Starting today, the lights could literally go out at Veranda Park.
While developer Kevin Azzouz battles foreclosures and bankruptcies to salvage his $700 million west Orlando town center, the end could come through a power switch and a water spigot.
The Orlando Utilities Commission is scheduled to begin shutting off the electricity and water today throughout Veranda Park, a move that could force out hundreds of residents and workers and dozens of business owners.
"This is just baffling; how could this happen?" said resident Tonya Jill Bates, who estimated that more than 100 people are renting condos in the 157-unit building at South Hiawassee Road and Lake Debra Drive.
"We pay our bills, we pay our rent. Where did all that money go?" said Bates, a banker, who pays about $1,200 a month in rent.
Neither Azzouz nor his representatives returned phone calls or e-mails seeking comment.
Azzouz and his various Veranda Park business entities owe more than $378,000, and some of the accounts have been in arrears for nine months, according to OUC records.
OUC has sent out notices to residents and businesses that it will shut off services in staggered succession, ending July 21.
A fifth building -- the four-story, incomplete office-condo in the project's center that owes OUC more than $42,200 -- is shielded for now by an ongoing bankruptcy case.
Samir Burshan, head of the Building 1000 business owners association, said they are negotiating with OUC directly on the $6,400 tab for the offices at Hiawassee Road and Westpointe Boulevard.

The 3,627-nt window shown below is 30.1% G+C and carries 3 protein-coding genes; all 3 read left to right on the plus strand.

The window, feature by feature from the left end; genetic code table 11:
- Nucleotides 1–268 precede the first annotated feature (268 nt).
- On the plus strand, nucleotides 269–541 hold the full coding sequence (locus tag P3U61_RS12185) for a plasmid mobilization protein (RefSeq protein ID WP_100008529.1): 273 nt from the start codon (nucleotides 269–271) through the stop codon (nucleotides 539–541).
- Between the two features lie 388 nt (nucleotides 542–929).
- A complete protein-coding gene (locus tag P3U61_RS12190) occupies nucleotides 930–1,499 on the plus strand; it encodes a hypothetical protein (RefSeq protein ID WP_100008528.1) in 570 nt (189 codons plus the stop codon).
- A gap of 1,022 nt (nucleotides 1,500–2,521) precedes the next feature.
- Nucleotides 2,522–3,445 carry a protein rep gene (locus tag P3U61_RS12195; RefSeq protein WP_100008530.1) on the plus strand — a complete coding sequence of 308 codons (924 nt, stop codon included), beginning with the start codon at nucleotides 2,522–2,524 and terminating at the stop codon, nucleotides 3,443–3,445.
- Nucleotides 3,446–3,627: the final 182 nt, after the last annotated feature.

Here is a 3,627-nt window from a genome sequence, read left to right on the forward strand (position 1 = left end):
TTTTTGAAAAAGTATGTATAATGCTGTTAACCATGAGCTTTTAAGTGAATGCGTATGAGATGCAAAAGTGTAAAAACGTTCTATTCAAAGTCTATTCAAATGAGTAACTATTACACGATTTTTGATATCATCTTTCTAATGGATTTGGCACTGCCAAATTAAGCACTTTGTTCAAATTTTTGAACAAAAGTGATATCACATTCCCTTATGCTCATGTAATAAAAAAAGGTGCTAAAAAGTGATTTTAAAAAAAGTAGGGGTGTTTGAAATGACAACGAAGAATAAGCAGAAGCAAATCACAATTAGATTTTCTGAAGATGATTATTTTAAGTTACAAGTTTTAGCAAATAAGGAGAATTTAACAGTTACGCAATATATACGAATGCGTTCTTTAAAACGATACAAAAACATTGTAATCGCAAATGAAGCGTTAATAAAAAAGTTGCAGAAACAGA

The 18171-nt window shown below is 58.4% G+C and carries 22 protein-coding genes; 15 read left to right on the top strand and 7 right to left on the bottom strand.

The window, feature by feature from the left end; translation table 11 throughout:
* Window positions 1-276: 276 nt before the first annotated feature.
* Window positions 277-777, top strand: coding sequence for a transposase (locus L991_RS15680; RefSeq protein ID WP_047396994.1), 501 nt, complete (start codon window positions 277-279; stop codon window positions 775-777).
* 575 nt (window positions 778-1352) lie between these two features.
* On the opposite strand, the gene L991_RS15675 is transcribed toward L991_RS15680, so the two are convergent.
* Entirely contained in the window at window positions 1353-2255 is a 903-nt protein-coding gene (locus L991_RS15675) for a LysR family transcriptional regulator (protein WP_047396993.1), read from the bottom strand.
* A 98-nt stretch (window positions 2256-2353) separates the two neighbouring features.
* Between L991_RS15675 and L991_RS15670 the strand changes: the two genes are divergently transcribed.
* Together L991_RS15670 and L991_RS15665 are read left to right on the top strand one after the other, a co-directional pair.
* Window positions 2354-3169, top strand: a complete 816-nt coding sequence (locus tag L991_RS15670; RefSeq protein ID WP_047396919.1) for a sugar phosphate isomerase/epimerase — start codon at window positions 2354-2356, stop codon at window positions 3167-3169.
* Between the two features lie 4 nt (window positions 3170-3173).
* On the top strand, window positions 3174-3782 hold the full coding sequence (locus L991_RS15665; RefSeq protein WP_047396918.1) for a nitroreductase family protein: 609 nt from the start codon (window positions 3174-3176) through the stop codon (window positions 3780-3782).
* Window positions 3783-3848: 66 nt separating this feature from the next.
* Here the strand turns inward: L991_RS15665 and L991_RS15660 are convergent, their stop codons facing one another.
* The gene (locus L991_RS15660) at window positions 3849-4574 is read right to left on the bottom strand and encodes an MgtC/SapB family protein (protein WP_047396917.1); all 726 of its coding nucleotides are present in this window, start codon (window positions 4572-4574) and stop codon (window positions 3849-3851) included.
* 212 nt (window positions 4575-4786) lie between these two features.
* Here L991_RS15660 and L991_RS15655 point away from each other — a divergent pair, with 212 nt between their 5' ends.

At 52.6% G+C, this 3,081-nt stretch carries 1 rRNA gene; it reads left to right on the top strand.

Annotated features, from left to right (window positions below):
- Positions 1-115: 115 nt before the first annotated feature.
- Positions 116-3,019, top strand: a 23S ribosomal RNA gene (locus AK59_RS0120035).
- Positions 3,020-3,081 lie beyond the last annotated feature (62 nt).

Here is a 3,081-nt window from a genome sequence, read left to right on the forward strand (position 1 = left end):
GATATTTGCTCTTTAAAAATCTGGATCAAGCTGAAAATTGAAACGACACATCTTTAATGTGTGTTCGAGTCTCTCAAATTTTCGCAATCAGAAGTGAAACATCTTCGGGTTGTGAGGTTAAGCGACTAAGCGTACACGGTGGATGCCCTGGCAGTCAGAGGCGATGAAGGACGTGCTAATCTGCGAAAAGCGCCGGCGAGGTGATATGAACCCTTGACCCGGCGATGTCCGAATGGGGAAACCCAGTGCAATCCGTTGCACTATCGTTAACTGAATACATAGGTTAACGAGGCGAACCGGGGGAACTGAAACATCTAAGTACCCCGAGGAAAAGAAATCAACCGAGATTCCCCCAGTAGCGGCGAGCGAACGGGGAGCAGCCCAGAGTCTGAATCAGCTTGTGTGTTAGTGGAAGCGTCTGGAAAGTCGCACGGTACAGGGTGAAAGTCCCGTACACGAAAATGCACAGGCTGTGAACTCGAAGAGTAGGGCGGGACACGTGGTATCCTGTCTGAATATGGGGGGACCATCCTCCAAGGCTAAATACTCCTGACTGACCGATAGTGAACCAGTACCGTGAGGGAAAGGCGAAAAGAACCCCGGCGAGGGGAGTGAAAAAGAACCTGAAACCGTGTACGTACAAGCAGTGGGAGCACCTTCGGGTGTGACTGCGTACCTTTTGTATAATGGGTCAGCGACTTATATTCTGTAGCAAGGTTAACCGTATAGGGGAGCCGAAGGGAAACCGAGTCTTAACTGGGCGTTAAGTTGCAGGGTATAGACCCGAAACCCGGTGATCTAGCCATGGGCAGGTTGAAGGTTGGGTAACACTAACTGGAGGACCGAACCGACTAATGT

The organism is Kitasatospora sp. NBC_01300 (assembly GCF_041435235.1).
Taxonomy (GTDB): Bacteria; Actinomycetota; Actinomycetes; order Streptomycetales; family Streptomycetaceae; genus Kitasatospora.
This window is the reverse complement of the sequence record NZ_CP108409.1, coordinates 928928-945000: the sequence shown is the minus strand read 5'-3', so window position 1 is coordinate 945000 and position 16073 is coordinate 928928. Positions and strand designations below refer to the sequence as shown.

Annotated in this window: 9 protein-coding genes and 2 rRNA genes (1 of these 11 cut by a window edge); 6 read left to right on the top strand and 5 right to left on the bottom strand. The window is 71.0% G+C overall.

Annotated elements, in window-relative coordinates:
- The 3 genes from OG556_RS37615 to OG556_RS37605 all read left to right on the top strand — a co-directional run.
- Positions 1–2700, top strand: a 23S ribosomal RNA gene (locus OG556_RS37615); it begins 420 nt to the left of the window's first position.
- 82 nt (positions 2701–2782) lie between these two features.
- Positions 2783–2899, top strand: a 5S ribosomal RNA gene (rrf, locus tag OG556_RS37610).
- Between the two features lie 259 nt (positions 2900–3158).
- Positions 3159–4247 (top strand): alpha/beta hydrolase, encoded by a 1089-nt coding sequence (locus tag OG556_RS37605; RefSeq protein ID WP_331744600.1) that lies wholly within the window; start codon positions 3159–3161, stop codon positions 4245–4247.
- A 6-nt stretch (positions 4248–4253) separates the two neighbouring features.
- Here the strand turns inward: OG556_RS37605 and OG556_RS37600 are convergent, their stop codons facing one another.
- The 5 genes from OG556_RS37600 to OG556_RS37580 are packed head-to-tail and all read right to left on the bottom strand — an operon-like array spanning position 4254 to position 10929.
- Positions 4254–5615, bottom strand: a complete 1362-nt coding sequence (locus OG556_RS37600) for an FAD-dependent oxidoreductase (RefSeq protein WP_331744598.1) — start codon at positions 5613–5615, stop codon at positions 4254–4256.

The tide of red ink contrasts with the early days of the project when Azzouz, who made his money from the sale of a Silicon Valley computer firm, spent lavishly. The developer decorated a now-defunct coffee shop with a $30,000 Turkish stone fireplace, leather chairs and plasma TVs.
Since 2003, Azzouz has built five buildings in Veranda Park, with artwork and chiseled marble throughout. His swing-for-the-fences style is displayed at the center's entrance. Atop an imported marble fountain is a replica of the Four Horses of Saint Mark's Basilica in Venice. The fountain hasn't worked in months.
Plans are unclear for other amenities, including Italian-style, hand-carved gondolas for rides on Lake Debra, and six more buildings, including a four-star hotel, a multiplex movie theater, more offices, shops and an outdoor amphitheater.
The Rev. Bill Barnes, pastor of St. Luke's United Methodist Church in southwest Orange County, is worried about his daughter Meredith, who rents a condo in Veranda.
"She's in a Catch-22 scenario," he said. "If she leaves, does that mean she's breaking the lease and will lose all of her deposit money? Or if she stays to see how this plays out, does that mean she'll be moving out in the dark?"
Meredith Barnes, an interior designer, Tonya Bates and some of the other 100 residents pay their utility bills directly to OUC, so they won't lose power in their units. But if the condo's bill doesn't get paid, their building might not have working elevators, sprinklers, fire and security alarms or lights in the hallways.
If that happens, Bates wondered whether the city would let the residents stay.
Orlando's code-enforcement department Director Mike Rhodes said no.
"We're sympathetic to their plight, but it's a safety issue," Rhodes said.
Rich McKay can be reached at firstname.lastname@example.org or 407-420-5470.Copyright © 2015, Los Angeles Times